The Monroe gas field, located in northeastern Louisiana, is about 425 square miles in area. It ranks third in area and initial reserves among the known gas fields, and has accounted for a large part of the natural gas production in Louisiana.
Gas is produced from two separate reservoir zones known as the “Gas rock” and the “Second sand.”
The Gas rock, or upper zone, occurs at depths ranging from 2,050 to 2,300 feet. In the western part of the field it lies within the Navarro (Upper Cretaceous) and consists of chalk and chalky sands of primary porosity. Because of erosion or non-deposition, the Navarro is absent over the central and eastern parts of the field where the Gas rock passes laterally into the eroded and leached part of older chalk beds, the Monroe gas rock formation (Upper Cretaceous).
The Second sand, or lower reservoir zone, occurs 100–250 feet below the Gas rock horizon. It is in part Woodbine (Upper Cretaceous) in age, and in part Comanche.
As of December, 1932, 876 gas wells have been completed in the field. Of approximately 70 wells testing the Second sand only 23 commercial wells have been obtained. The initial well-head pressure of each of the reservoirs was 1,020 pounds per square inch. The initial open-flow volumes from both the Gas rock and Second sand have ranged as high as approximately 50 million cubic feet. Approximately 1,592 billion cubic feet (metered and wasted) of gas have been taken from the reservoirs to the end of 1032.
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Alberta is the only western Canadian province in which a production of natural gas and oil has been developed. Natural gas was discovered in 1885, and at present there are seven producing fields and 330 miles of main pipe lines.
Alberta is divided into eight structural provinces; four of these are gas-producing regions, one is prospective, and the others are of no interest as gas areas. The stratigraphic column has three persistent features, namely, the Palaeozoic limestone section, the profound unconformity superimposed on it, and the succeeding Mesozoic section of transgressive-regressive deposits.
The Turner Valley field is the only developed field producing from formations of Palaeozoic age, though there have been significant discoveries suggesting that other fields are present. A theory is advanced in this paper to explain a Palaeozoic origin for the heavy oil and bitumen in the basal sandstones of the Mesozoic. The gas accumulations in the basal sands were later derived from the bitumen and heavy oil. The reserves of gas in Palaeozoic rocks and the basal sands of Mesozoic age are large.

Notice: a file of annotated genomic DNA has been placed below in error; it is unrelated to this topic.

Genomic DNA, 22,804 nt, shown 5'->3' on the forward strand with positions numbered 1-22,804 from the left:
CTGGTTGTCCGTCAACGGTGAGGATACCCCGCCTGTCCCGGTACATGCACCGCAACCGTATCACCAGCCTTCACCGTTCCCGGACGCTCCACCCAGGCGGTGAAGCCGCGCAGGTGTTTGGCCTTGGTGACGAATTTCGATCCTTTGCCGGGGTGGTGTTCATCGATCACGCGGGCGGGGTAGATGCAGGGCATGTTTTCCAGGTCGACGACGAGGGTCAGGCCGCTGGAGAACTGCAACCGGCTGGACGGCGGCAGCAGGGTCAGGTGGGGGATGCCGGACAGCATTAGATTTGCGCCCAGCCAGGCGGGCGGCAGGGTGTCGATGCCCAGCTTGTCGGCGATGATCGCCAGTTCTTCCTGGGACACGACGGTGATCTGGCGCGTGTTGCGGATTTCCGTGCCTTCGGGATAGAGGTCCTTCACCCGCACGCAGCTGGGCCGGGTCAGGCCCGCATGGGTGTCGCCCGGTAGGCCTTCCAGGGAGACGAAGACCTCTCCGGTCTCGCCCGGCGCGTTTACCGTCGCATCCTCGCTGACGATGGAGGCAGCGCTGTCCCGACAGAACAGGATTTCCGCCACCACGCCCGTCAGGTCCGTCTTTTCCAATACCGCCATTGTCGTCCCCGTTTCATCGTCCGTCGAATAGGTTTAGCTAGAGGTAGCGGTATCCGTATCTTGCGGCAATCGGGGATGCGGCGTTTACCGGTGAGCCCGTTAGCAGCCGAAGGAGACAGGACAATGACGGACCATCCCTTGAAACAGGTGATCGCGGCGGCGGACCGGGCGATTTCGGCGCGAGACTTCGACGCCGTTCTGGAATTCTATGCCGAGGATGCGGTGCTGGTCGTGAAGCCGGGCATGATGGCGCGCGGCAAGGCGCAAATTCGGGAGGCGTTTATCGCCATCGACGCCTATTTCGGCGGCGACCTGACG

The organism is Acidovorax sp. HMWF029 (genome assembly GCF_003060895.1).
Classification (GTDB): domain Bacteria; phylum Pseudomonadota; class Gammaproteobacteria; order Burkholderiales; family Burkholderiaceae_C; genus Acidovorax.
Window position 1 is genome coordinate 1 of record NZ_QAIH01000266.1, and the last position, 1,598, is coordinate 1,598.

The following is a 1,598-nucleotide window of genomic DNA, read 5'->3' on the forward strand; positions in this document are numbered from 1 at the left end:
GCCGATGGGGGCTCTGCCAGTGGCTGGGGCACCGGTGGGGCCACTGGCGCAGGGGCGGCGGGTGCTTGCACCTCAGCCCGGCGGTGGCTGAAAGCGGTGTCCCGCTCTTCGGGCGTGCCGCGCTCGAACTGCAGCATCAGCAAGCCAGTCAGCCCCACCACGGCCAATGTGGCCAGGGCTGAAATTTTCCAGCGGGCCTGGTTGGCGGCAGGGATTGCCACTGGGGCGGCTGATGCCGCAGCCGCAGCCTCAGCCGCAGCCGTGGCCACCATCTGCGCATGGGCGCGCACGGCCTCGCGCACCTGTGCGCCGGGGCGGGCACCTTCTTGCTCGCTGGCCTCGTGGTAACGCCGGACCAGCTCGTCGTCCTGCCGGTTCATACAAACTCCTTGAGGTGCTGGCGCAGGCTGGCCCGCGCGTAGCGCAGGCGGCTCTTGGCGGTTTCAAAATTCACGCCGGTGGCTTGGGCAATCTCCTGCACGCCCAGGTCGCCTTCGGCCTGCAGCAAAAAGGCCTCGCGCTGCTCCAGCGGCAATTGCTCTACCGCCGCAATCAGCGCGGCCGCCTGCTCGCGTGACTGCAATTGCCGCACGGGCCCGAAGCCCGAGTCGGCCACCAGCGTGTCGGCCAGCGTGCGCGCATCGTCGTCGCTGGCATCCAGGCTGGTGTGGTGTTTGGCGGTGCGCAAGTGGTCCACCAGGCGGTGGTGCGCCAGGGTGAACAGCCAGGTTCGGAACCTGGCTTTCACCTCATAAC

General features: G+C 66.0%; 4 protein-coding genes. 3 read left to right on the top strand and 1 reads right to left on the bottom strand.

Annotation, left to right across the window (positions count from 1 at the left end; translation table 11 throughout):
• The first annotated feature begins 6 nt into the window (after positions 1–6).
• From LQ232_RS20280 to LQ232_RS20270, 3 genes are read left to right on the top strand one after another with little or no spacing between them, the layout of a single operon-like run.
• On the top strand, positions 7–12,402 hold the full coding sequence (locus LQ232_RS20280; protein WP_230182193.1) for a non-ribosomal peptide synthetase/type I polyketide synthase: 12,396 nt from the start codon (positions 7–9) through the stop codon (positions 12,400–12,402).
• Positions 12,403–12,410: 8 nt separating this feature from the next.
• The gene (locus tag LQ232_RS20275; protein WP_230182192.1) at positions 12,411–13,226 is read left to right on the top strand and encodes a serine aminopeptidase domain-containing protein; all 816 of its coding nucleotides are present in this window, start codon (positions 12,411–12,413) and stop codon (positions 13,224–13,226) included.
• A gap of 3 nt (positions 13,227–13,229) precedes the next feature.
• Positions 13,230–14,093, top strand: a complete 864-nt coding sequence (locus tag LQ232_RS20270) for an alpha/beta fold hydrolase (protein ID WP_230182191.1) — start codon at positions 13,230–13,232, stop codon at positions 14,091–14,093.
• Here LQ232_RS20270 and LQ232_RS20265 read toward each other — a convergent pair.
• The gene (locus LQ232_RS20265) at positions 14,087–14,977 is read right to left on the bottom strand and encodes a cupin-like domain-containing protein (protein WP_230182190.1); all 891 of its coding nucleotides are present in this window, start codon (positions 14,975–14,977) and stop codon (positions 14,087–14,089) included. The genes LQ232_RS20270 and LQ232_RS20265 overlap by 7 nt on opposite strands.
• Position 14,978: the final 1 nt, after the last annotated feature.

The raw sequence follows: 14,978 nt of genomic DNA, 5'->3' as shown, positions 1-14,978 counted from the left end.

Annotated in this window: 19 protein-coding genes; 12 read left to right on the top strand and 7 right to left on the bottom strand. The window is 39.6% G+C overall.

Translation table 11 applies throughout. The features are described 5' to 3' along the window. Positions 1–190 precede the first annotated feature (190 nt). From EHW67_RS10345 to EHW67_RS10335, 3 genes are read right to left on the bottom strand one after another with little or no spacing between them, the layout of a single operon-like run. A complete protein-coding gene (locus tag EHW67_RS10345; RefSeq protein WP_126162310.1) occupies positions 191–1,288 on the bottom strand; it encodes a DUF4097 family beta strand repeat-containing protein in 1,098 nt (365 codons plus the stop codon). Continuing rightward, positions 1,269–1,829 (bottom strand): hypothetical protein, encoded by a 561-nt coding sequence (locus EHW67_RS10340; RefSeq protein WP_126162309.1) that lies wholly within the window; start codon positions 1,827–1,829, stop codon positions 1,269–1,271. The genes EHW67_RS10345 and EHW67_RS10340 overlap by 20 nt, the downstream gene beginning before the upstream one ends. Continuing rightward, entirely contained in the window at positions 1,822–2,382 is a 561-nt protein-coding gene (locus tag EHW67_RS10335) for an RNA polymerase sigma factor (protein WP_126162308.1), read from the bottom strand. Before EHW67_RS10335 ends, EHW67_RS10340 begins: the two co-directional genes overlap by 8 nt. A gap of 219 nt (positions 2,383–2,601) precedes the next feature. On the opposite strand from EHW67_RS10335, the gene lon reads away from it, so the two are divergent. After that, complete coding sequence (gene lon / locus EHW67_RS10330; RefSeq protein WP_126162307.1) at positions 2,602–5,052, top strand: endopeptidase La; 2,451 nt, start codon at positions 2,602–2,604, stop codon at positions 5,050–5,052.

During Mesozoic time there were at least five marine transgressions of the seas, and there is a marked relation between the marine shales and the gas-bearing horizons in rocks of Mesozoic age. Gas is generally found in the sandstones immediately overlying, within, or immediately underlying the marine shales.
Gas is found in rocks of Jurassic age in the Southern Plains and the Southern Foothills. The reserves are estimated to be about 80 billion cubic feet. Only small amounts of gas are now produced from Jurassic horizons. Gas is found in marine formations of Comanche age in northern Alberta, but there are no developed fields, and the reserves are unknown. There are three gas-bearing horizons in the Colorado (Gulf series), with several fields, including the Foremost, Viking, and Medicine Hat fields. The possible reserves are large and are probably in excess of 600 billion cubic feet. The Lower Montana and Upper Montana rocks (Gulf series) produce gas over large areas, but the yields are small and the horizons are of minor importance. There are no marine rocks of post-Mesozoic age, and the only gas occurrences are small flows from lacustrine deposits.
The analyses of natural gases in Alberta when arranged according to geologic horizons and localities appear to show an increase in the proportion of higher hydrocarbons to methane in a westerly direction for a given gas-bearing horizon. This may be due to the effect on the source material of increasing metamorphism westward.